Ronald Reagan’s Strategic Defense Initiative (SDI) speech in 1983 launched a program to eliminate the threat posed by a nuclear attack and set the groundwork for today’s missile defense system. On March 19, The Heritage Foundation and the George C. Marshall Institute co-hosted an event commemorating the 30th anniversary of this speech.
Moderator Kim R. Holmes, distinguished fellow at Heritage, noted that 30 years following President Reagan’s speech on his visionary idea, despite growing worldwide threats from ballistic missiles, the United States still does not have a comprehensive ballistic missile defense system.
Two expert panels included strategic defense analysts from the Reagan Administration to the present. They discussed the challenges of protecting our nation and how a ground- and space-based missile defense system is needed now, more than ever.
Ambassador Henry Cooper, President Reagan’s chief negotiator at the Geneva Defense and Space Talks, who successfully defended SDI in negotiations with the Soviet Union, recalled how Reagan had expressed doubts about the doctrine of mutually assured destruction (MAD). He stressed the importance of continuing to focus on the growing threat of ballistic missiles instead of depending on arms control treaties to protect the U.S. “We abide by the agreements we make,” the ambassador warned. “Those who don’t wish us well don’t.”
Ambassador Cooper is known for his work on the pro-missile-defense group High Frontier, which played a key role in developing the framework for SDI programs. Both Cooper and Sven Kraemer, director of arms control at the National Security Council from 1981 to 1987, argued that the 9/11 attacks underscored the need for global missile defenses, which are essential for achieving Reagan’s central theme of “peace through strength.”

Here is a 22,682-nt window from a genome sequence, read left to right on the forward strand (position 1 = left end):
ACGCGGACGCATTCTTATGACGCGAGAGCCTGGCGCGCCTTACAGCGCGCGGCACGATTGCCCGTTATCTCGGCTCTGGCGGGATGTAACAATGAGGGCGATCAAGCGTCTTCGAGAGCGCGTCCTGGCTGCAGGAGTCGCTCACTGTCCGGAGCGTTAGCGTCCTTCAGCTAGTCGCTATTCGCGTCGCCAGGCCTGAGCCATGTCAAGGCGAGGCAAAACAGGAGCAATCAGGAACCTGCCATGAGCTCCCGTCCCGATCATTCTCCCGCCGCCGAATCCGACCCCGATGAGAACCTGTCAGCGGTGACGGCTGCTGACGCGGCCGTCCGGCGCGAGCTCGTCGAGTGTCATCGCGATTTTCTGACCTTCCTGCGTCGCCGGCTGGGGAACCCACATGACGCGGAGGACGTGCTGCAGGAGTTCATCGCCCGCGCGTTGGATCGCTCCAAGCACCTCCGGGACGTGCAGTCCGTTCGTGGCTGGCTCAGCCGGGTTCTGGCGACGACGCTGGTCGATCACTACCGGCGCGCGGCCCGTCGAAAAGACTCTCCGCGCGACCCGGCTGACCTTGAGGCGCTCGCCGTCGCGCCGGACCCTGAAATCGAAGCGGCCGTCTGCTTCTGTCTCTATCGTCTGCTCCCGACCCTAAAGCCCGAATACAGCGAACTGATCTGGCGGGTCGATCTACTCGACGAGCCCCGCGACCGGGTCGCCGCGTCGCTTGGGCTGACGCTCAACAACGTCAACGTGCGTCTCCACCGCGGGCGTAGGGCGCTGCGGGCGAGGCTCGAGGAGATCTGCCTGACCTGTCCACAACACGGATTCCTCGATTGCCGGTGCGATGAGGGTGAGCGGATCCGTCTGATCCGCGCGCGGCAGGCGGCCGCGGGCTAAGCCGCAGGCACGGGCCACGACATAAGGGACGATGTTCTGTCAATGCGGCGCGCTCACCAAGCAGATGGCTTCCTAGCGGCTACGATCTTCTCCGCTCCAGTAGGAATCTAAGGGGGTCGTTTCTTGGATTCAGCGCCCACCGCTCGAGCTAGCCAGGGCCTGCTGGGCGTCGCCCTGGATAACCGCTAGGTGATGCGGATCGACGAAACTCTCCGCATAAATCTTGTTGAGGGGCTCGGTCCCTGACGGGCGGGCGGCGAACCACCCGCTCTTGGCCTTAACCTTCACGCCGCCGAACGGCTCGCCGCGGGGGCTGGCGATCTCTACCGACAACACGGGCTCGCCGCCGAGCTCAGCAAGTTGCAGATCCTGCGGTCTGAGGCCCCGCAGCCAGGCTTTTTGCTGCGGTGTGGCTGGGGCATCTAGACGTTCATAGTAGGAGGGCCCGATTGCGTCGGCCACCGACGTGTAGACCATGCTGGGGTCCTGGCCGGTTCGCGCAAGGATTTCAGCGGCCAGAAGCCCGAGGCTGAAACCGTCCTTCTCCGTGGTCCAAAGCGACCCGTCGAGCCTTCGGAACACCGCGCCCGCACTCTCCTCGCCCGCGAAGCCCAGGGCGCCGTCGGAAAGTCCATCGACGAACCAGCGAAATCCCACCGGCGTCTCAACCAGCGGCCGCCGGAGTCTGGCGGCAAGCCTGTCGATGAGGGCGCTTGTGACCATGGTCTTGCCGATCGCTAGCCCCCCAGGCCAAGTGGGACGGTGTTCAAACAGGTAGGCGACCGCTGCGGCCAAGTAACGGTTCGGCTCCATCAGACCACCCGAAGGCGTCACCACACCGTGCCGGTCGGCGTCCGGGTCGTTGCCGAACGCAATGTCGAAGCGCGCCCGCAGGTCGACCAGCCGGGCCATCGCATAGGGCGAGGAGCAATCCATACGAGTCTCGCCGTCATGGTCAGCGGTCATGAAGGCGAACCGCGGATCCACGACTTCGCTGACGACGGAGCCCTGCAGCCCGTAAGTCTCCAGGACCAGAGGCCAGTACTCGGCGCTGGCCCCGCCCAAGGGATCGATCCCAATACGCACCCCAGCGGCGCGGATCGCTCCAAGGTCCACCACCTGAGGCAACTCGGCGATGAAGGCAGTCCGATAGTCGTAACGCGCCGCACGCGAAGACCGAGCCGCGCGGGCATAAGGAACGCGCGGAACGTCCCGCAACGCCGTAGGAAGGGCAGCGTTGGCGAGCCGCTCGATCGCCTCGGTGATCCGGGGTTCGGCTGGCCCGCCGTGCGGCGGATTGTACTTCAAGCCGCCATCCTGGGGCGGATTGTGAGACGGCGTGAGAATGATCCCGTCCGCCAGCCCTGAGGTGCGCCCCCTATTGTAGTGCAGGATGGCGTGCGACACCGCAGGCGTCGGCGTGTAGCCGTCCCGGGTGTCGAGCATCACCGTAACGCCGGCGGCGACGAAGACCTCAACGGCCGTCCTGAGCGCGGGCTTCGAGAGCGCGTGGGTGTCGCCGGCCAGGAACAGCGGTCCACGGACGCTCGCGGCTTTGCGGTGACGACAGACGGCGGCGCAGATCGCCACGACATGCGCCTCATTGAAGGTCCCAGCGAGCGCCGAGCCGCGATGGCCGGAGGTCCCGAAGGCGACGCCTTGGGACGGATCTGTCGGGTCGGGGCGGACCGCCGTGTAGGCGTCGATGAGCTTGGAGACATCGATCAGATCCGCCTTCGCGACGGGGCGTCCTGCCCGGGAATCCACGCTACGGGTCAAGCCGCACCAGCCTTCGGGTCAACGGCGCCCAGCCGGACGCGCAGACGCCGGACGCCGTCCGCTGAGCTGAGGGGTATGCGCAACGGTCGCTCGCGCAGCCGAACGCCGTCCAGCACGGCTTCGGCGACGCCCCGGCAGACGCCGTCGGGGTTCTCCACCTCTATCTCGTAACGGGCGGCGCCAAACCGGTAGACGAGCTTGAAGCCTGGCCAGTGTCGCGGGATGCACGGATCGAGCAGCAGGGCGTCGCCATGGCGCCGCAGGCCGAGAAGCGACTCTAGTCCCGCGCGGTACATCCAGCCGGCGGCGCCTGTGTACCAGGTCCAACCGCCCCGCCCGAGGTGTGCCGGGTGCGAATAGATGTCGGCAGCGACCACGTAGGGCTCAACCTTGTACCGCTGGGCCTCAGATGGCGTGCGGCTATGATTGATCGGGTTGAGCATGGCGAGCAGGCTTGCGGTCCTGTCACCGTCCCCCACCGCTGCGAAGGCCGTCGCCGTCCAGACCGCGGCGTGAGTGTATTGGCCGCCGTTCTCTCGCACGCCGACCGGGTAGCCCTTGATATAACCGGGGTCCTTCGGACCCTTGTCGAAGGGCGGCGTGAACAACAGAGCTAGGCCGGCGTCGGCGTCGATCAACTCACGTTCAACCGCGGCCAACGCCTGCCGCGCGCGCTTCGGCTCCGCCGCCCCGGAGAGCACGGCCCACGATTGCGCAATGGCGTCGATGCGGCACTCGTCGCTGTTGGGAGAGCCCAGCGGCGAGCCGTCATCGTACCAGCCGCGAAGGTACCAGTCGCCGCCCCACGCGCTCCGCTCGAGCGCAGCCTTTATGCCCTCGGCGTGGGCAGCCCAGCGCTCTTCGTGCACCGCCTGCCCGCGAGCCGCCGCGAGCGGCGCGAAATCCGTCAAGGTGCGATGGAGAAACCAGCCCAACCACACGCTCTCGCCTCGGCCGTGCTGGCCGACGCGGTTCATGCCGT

General Henry A. “Trey” Obering, former director of the Missile Defense Agency, explained how the cancelled missile defense site in Poland would have provided a much-needed “shoot-look-shoot” capability to the United States East Coast.
Asked why missile defense is not a more central tenet to the protection of the nation today, Lee Edwards, Heritage’s distinguished fellow in conservative thought, answered, “It is a question of leadership. The reason there is a missile defense at all today is because of Ronald Reagan.”
Jeff Kueter, president of the George C. Marshall Institute, citing the accelerated interest in the world toward building missile defenses, warned that “we are not where we need to be.”
Ambassador Robert Joseph, senior scholar for the National Institute for Public Policy and special assistant to President Bush for homeland defense, agreed, noting that while vision is essential, it is certainly not sufficient. To succeed, the nation must win the intellectual debate over missile defense first.
Senator Mike Rogers (R–AL), chairman of the important Strategic Forces Subcommittee of the House Armed Services Committee, concurred, stating that President Obama has not made protection of U.S. territory through missile defense a priority. Senator Rogers supports the testing of the controversial boost-phase intercept missile for feasibility.
Senator Kelly Ayotte (R–NH) called SDI “a great national undertaking,” saying it was “achievably necessary to protect the American people, especially in light of recent threats emanating from North Korea.” Senator Ayotte charged that investments have to be made now against future threats, adding, “Let’s get ahead of the threat, as Reagan said. If we wait for a threat to fully emerge, it will be too late.”
Heritage’s Baker Spring laid out for the audience how, if President Obama gets this issue wrong, it could be devastating to the nation.
The principles that Reagan laid out in his 1983 speech are an important legacy to this country. As General Obering stated, “We need a comprehensive, layered defense, balancing near-term capabilities with future development.” According to The Heritage Foundation, the best comprehensive plan for a new missile defense would improve the current Aegis sea-based system, integrate elements of existing radars and ground- and sea-based missile defenses, and develop and deploy space-based defenses.
Jordan Harms is currently a member of the Young Leaders Program at The Heritage Foundation. For more information on interning at Heritage, please click here.